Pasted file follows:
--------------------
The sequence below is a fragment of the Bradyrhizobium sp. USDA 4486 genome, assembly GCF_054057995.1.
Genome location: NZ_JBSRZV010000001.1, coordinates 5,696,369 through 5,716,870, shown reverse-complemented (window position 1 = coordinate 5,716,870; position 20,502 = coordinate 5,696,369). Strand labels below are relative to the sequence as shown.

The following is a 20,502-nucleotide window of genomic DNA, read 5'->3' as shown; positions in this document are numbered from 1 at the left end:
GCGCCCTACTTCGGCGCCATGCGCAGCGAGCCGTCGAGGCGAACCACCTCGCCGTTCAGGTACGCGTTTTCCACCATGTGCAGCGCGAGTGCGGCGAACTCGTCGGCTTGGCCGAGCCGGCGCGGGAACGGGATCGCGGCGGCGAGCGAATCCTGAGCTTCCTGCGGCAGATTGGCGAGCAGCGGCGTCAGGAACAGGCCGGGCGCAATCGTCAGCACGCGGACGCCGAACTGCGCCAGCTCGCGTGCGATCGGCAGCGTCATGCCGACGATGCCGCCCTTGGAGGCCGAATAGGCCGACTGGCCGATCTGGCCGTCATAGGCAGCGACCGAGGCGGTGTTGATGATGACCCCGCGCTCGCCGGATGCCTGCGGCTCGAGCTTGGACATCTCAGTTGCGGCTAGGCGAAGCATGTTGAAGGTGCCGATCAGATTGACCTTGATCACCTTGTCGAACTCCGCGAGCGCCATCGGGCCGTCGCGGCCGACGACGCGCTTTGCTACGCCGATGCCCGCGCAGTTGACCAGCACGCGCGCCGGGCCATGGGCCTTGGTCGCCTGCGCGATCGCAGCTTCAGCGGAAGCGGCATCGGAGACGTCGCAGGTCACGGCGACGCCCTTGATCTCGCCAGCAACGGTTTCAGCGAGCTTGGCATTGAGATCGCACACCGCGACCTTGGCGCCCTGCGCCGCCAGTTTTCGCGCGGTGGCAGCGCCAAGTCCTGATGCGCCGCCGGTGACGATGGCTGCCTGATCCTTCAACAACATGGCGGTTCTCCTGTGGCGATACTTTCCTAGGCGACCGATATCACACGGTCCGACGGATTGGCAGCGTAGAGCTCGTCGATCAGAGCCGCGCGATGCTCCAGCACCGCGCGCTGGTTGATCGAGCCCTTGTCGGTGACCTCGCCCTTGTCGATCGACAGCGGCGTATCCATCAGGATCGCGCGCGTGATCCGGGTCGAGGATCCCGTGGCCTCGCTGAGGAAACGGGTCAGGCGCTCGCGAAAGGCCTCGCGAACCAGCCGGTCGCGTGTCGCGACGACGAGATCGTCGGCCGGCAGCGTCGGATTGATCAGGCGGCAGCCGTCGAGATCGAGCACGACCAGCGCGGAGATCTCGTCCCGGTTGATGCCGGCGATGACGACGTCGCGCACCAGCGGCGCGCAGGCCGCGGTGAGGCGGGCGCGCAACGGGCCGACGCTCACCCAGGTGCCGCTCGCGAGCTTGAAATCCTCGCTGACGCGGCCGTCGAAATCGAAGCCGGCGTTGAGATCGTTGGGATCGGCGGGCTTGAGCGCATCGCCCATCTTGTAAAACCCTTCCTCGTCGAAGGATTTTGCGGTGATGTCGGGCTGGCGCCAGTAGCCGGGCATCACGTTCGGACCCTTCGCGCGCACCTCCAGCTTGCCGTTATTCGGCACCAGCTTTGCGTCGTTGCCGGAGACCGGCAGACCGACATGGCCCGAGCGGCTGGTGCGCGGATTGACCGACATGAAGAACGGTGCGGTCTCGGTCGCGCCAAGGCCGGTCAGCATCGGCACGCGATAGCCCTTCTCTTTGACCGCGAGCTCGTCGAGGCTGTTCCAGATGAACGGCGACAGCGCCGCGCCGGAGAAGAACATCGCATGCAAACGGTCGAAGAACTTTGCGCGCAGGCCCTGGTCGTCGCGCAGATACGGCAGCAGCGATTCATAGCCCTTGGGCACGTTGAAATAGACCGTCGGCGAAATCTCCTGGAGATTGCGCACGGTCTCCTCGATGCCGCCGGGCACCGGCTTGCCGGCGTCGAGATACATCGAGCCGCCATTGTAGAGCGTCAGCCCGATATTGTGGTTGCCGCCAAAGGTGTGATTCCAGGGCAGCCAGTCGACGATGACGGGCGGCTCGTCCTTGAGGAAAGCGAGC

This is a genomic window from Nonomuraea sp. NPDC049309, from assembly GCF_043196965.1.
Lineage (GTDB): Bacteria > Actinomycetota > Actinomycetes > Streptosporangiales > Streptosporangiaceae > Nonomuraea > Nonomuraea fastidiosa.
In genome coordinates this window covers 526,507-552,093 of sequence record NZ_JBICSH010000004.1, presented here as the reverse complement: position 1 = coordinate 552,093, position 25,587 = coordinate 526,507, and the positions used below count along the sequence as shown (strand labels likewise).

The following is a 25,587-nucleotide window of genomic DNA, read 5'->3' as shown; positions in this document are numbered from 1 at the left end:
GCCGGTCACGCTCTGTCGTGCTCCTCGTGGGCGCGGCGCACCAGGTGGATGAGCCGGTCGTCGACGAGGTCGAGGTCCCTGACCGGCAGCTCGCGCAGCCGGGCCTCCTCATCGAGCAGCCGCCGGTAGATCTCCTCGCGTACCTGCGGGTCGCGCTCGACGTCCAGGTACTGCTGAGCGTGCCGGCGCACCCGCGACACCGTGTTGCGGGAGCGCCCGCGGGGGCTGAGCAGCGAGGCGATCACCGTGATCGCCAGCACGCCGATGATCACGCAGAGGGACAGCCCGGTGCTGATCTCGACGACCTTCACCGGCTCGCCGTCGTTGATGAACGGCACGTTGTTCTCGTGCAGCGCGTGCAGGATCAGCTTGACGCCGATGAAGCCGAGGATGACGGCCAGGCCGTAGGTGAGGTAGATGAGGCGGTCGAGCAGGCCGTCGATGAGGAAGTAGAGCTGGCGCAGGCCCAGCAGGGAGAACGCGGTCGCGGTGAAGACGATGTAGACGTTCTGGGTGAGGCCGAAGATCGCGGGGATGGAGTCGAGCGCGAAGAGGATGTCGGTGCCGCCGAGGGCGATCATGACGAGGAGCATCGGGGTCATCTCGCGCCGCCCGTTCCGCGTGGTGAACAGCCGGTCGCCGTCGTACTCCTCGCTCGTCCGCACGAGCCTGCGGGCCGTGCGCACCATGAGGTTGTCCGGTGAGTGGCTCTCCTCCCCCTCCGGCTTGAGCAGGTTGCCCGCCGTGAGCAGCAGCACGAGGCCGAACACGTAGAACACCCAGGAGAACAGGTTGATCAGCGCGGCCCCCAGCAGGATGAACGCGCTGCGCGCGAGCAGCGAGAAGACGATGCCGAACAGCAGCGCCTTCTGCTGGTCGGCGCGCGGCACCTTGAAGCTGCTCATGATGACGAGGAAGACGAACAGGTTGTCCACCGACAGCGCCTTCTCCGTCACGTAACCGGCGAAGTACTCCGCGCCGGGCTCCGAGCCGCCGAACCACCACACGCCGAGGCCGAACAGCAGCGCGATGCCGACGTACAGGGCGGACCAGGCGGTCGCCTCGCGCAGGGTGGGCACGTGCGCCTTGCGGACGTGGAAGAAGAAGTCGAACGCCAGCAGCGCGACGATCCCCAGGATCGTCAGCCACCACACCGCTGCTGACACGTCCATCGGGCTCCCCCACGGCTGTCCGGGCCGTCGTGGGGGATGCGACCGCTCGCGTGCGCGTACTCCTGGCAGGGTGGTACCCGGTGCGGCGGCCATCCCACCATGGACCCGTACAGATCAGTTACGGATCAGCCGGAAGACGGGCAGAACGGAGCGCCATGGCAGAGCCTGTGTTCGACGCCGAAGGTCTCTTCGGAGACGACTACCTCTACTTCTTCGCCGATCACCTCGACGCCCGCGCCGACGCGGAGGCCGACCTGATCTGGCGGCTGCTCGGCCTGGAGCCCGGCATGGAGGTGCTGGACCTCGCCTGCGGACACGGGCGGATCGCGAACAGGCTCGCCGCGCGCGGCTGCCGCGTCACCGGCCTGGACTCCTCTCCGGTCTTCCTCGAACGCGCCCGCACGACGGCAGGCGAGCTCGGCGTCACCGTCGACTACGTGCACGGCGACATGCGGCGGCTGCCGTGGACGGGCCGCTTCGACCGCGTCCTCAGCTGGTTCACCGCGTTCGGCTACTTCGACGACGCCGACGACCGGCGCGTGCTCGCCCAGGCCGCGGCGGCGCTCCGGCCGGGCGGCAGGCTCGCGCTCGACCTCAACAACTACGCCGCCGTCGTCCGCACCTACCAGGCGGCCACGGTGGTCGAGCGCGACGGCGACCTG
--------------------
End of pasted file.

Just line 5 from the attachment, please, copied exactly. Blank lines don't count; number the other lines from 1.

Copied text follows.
This is a genomic window from Nonomuraea sp. NPDC049309, from assembly GCF_043196965.1.